i remember your car very well. It turned up in Connecticut one spring at the shows. This would be the late '90's, I think. It attracted a lot of attention from us as we didn't know it and it was flawless. Not only was it in very good shape but everything was absolutely correct. I remember talking with the owner once or twice. There was a story about it I don't remember, I'm not sure he realized what he had.

By the next spring it belonged to Dan. He had slowed down or retired and had sold his Custom Eight, so he needed a Packard. By the the annual EPC picnic in August it had the 356 in it. The hood was open the whole time with a crowd around e car.

I asked him about it.

"Oh , I went out back one morning into the garage and looked the engine in the corner and then the car. i wondered if it would fit"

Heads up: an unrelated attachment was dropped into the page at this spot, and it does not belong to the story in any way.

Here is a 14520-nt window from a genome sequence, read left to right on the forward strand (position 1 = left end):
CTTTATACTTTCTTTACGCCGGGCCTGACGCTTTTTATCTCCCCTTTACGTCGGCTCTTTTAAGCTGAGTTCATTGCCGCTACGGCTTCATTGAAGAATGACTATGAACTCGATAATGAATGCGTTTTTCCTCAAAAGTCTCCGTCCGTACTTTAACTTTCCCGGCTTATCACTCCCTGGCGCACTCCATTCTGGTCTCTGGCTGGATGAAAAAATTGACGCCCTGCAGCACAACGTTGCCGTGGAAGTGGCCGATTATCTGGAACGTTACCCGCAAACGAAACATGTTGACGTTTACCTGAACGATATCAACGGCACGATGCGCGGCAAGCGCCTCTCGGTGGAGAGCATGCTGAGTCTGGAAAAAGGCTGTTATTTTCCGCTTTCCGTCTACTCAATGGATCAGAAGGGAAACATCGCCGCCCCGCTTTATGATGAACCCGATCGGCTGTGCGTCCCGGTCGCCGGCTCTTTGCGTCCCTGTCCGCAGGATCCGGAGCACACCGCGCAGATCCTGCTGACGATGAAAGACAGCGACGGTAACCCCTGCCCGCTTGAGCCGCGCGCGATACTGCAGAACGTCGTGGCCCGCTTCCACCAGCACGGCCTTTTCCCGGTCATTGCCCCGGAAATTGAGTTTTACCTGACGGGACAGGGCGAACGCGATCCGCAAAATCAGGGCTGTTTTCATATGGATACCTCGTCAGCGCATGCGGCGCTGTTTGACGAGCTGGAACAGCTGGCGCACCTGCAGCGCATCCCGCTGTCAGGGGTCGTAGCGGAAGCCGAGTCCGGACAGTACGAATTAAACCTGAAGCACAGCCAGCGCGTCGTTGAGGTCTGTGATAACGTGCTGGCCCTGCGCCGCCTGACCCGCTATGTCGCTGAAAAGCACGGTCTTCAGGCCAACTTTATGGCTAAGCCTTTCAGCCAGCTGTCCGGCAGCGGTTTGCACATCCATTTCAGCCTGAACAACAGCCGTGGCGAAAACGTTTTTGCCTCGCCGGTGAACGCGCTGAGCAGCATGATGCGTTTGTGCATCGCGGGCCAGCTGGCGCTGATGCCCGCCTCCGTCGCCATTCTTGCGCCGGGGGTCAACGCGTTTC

"How much work was it?"

"A lot more than I though it was going to be".

"Did you change the front springs?"

"No. it's OK"

"How does it drive?"

"Like nothing I've ever driven before !"

I'm glad the car has turned up and is being taken care of. The EPC fell apart after the founding generation all died. Perhaps the best explanation is the club expired of a broken heart. I miss them.

There is an example of Dan's work in Packard, the Pride, by Juile Fenster. The 1937 Super Eight Victoria Coupe belonged to his sister in law Gloria Malumphy. Dan restored it. Gloria did the upohlstery. It was at every Annual Dinner and would some sort of award every year. I wish I had the funds to track it down and purchase it. We all loved that car.

It was originally black. The maroon it is now we called Malumphy Red. Unless a customer of his was strong willed, he would advise painting a car that color when it went through his shop...

Regards


John Harley

Posted on: 2018/10/4 20:47